The countdown to International Dance Day (April 29) begins next week, with weeklong dance festivities commencing April 23. Organised by Bangladesh Nritya Shilpi Sangstha (BNSS) in association with Bangladesh Shilpakala Academy (BSA), dancers of every traditional fold in Bangladesh are brought together to present their art. Alongside performances by esteemed dancers of the country, the festivities also provide a platform to young children from all backgrounds and abilities to showcase their talent and learning. The Daily Star recently reached out to President of BNSS Minu Haque and co-Director of Nrityanchal and choreographer Shibli Mohammad for their plans regarding the grand event, and more:
International Dance Day is commemorated each year on April 29, but we organise week-long festivities beginning from April 23. Our grand opening is taking place at the main auditorium of BSA's National Theatre Hall. For seven days at 6pm-9:30pm, dance institutions from all over the country present their dance forms at the Shilpakala Plaza alongside performances by young children. We also arrange a fair at the plaza where food stalls and other various products such as sarees, ornaments, cosmetics and more are available.
On the day of April 29, we will commence with a mongol nritya at 7am. From 9:30am we will hold a rally, before returning to the Seminar Hall at the Academy where Mahua Mukherjee will present her paper on Gaudiya dance. After lunch, the main event will open at the National Theatre Hall, where prominent personalities such as Minister of Cultural Affairs Asaduzzaman Noor, Professor Syed Manzoorul Islam, President of ITI Nasiruddin Yousuff Bachchu, President of Sammilito Sangskritik Jote Golam Quddus, and more will attend. Renowned leading dance artistes of Bangladesh will grace the stage on the closing day, each representing the style and dance form they are known for.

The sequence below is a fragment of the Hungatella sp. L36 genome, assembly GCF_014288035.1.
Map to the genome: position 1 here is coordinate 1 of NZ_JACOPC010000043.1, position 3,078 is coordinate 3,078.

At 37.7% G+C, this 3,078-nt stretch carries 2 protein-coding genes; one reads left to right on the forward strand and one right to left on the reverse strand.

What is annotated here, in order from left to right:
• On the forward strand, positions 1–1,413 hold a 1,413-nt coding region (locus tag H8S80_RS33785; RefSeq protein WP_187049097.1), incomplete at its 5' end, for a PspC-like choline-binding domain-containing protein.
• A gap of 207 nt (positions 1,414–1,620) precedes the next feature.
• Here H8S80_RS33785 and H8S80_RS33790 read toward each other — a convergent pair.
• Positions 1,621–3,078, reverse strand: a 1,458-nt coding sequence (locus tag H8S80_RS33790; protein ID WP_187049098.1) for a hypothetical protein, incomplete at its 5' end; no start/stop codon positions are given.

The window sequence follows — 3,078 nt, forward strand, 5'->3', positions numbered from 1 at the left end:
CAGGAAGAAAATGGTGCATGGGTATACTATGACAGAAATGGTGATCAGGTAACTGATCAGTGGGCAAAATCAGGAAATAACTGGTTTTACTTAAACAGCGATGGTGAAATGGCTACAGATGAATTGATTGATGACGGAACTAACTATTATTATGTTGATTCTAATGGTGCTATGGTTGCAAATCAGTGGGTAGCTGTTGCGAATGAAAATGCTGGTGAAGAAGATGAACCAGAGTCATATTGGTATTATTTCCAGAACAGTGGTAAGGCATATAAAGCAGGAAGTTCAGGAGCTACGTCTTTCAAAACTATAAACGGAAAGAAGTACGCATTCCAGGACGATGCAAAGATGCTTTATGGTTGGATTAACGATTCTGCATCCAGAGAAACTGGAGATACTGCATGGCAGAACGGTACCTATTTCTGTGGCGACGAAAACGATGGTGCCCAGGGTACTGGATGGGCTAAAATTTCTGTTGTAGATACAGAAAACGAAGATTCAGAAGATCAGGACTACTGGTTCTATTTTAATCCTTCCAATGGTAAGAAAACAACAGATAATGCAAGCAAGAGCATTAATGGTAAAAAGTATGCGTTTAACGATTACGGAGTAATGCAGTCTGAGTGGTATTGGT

Highlighting this occasion is of utmost importance as celebrating culture is the antidote to social unrest, and it is imperative we all work together to restore peace as well as establish a unified cultural harmony in our country. I believe that we are taking positive strides in this direction, and unlike before, all dance forms are celebrated today without restriction.
Every year Nrityanchal performs for two days during the weeklong International Dance Day festival. The momentous day is on 29, but our institute performs on the previous day as well. Unfortunately this year, we were unable to book the National Theatre Hall for April 28 even though we had applied for it over two months ago. This understandably put a dent in our plans, but we are still appearing on Nandan Manch on April 29. Like last year, Nrityanchal is working with specially-abled children as well as those that are underprivileged, from various regions around the country.
We face major constraints in taking our dance forms ahead due to funding and lack of a proper dance stage. We are frequently turned down in requesting space for performances as more precedence is given to theatre groups. When performing artistes from abroad come to present their work in Bangladesh, there is no dearth of money to facilitate them. Similarly, other events such as fashion shows are more readily funded, but there are very few benefactors wishing to come forward to help our cause. However, any cultural event in Bangladesh, whether it is in a corporate space or at festivities, is incomplete without dance. Sufficient funds not only help preserve and promote a crucial aspect of our tradition, but it also allows us to reach out to underprivileged groups and help them through dance. But none of this holds us back from doing what we do, and our love for dance and its forms keeps us moving forward.